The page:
Finally, there is the issue of de facto segregation in classrooms. Typically, in G/T and A/P classes, the students are predominantly of Caucasian and Asian ethnicities, and in regular or honors classes, the students tend to be predominantly of African American or Hispanic ethnicities.

Senior Rahel Petros mentioned how students tend to “divide on racial lines.”

Despite the issues of acceptance, however, there are many who think that Atholton has done a great job in terms of inclusivity of its students.

“In my 11 years, it’s been pretty inclusive; it’s gotten better over the years,” said Atholton assistant principal Ms. Adrienne Nasir.

There are those who praise the staff for giving students equal opportunities to participate in discussions.

Atholton Senior and BSU president, Bayee-Nbang Agbor-Baiyee, discussed how the staff help to create a safe space where “all of our voices are heard.”

Atholton is also seen as very inclusive compared to other Howard County schools.

BSU member and senior Rahel Petros mentioned how Atholton as a student body is a lot more inclusive than other schools in Howard County.

In the past, Atholton has dealt with discrimination against certain groups of people. There was tension a few years ago following an incident on social media, and a few decades ago, there had been a problem with redistricting, but through having healthy conversations while educating its students, Atholton has bounced back from these issues and now strives to be more inclusive towards its minority students.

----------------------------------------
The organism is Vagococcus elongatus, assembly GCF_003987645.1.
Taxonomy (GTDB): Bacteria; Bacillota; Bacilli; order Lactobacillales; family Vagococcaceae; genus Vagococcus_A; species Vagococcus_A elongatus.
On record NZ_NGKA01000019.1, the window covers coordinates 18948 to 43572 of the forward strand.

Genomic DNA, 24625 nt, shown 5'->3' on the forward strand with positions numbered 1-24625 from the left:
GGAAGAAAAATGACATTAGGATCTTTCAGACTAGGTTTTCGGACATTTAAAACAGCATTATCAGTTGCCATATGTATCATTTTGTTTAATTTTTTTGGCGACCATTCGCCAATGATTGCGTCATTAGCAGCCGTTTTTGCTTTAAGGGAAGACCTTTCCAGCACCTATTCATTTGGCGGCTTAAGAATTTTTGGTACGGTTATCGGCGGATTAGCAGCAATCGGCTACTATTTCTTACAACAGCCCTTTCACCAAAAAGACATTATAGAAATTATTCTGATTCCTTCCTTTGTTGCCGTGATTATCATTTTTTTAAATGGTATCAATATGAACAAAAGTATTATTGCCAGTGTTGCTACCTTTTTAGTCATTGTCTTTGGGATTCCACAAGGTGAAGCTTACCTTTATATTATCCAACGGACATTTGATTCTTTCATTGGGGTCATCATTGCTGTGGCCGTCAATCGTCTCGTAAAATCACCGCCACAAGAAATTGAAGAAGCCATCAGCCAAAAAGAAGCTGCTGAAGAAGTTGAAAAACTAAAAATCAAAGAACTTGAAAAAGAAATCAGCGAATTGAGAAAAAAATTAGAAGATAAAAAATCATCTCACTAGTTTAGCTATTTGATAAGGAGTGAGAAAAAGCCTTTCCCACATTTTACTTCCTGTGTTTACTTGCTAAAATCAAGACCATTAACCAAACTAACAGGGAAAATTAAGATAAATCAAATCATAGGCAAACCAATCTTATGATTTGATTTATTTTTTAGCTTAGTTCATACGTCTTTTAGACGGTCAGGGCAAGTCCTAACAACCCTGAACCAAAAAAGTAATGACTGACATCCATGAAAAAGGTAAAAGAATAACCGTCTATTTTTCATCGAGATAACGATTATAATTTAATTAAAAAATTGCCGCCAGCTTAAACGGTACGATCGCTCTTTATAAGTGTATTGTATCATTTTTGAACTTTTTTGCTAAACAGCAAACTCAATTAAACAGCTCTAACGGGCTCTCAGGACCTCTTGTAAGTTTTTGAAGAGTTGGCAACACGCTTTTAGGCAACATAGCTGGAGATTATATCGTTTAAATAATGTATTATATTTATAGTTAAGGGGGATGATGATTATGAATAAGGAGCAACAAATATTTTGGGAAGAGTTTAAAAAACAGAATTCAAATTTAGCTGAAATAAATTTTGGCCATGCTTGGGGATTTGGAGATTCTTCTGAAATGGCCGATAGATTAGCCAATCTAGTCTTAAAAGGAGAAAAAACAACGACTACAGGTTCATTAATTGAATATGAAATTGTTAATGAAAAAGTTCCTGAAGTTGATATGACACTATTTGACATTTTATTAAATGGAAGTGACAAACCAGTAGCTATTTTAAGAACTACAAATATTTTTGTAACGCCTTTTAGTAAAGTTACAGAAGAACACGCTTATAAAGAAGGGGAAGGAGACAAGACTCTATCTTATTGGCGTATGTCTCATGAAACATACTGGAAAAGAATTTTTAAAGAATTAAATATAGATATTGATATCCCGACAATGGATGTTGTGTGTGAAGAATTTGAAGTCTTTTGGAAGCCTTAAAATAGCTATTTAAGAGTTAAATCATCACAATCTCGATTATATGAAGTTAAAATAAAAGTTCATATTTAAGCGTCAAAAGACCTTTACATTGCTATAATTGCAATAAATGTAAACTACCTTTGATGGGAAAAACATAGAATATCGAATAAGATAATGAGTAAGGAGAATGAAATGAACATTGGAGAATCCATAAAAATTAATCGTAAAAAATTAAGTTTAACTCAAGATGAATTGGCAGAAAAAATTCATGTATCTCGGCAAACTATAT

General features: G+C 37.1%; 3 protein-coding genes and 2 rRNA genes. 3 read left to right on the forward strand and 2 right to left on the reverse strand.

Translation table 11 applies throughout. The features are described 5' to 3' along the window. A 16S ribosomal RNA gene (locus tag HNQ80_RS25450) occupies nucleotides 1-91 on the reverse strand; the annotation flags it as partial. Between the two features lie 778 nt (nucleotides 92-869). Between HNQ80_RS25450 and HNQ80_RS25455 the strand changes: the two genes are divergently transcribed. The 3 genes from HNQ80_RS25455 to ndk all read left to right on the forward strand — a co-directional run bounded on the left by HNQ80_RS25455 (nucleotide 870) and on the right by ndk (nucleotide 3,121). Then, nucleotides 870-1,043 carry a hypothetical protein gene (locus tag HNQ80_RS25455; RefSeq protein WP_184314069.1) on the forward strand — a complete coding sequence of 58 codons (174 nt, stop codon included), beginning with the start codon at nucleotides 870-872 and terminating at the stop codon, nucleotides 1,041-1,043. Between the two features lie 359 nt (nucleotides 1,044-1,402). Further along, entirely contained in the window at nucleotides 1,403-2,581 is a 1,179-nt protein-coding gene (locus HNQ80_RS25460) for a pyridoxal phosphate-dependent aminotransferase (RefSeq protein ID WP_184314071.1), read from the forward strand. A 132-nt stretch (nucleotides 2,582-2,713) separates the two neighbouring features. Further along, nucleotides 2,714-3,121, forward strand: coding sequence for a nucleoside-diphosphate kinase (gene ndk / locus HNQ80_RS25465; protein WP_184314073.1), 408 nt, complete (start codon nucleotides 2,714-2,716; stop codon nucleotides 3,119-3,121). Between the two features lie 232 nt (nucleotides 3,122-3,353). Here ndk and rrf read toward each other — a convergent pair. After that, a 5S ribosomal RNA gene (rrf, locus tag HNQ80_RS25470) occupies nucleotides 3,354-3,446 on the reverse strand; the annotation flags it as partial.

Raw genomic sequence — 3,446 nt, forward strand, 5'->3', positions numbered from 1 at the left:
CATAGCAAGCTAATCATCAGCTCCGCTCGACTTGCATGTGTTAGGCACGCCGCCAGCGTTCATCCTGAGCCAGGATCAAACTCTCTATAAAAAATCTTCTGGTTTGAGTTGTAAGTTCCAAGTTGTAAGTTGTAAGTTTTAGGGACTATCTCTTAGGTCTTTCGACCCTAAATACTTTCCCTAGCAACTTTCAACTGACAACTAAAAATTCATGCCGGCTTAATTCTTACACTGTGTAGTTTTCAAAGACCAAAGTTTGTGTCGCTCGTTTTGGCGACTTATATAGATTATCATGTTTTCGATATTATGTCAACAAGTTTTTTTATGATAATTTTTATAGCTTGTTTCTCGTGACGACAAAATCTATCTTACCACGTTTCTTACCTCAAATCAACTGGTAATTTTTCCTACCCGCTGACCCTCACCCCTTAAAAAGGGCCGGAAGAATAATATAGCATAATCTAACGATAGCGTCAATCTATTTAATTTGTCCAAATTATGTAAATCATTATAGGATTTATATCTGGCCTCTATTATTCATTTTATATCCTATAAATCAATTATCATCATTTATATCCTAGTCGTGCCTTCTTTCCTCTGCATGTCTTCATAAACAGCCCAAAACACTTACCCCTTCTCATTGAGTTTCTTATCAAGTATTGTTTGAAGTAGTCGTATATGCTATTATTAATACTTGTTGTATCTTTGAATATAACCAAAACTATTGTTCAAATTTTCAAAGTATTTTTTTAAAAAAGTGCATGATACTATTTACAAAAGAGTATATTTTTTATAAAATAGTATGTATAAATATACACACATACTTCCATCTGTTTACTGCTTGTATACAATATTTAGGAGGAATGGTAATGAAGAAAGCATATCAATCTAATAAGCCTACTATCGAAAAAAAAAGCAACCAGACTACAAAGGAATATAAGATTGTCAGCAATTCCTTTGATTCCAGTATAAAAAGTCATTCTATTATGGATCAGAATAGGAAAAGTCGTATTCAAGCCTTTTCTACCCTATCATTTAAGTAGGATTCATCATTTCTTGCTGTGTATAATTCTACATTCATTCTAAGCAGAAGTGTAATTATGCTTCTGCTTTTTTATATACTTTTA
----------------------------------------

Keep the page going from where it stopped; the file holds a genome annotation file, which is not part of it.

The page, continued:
There are many events coming up in the school year which will focus on inclusivity, such as the Black Student Union assembly and the BFF assembly. There is also a new idea being introduced by Dr. Martirano, the HCPSS superintendent, called student circles. Student Circles is an activity in which students form a circle where they have conversations and learn about each other. This way, students can be exposed to different cultures and see other perspectives, which will, in turn, help them understand these ethnicities and cultures better and strengthen their bonds as a diverse community.

“Part of the whole purpose of that is to get the students to come together,” said Ms. Dawn Tache.

There are many administrative actions which could be taken to solve certain issues of inclusivity at Atholton, but in the end, it all comes down to the choices made by individuals on how they will treat minority students. So, to the Atholton student body, this can only be summed up in the words of the assistant principal, Ms. Nasir: “You need to look through lenses of others before you’re quick to judge and I think that would help if all of us do thatstop and be patient and not be so reactionary and always quick to judge.”

Posted by rleger9425

Rebecca is a 15 years old and a 10th grader at Atholton High school. She loves to write poetry and play her clarinet in the school band. She hopes to pursue a career in law and creative writing.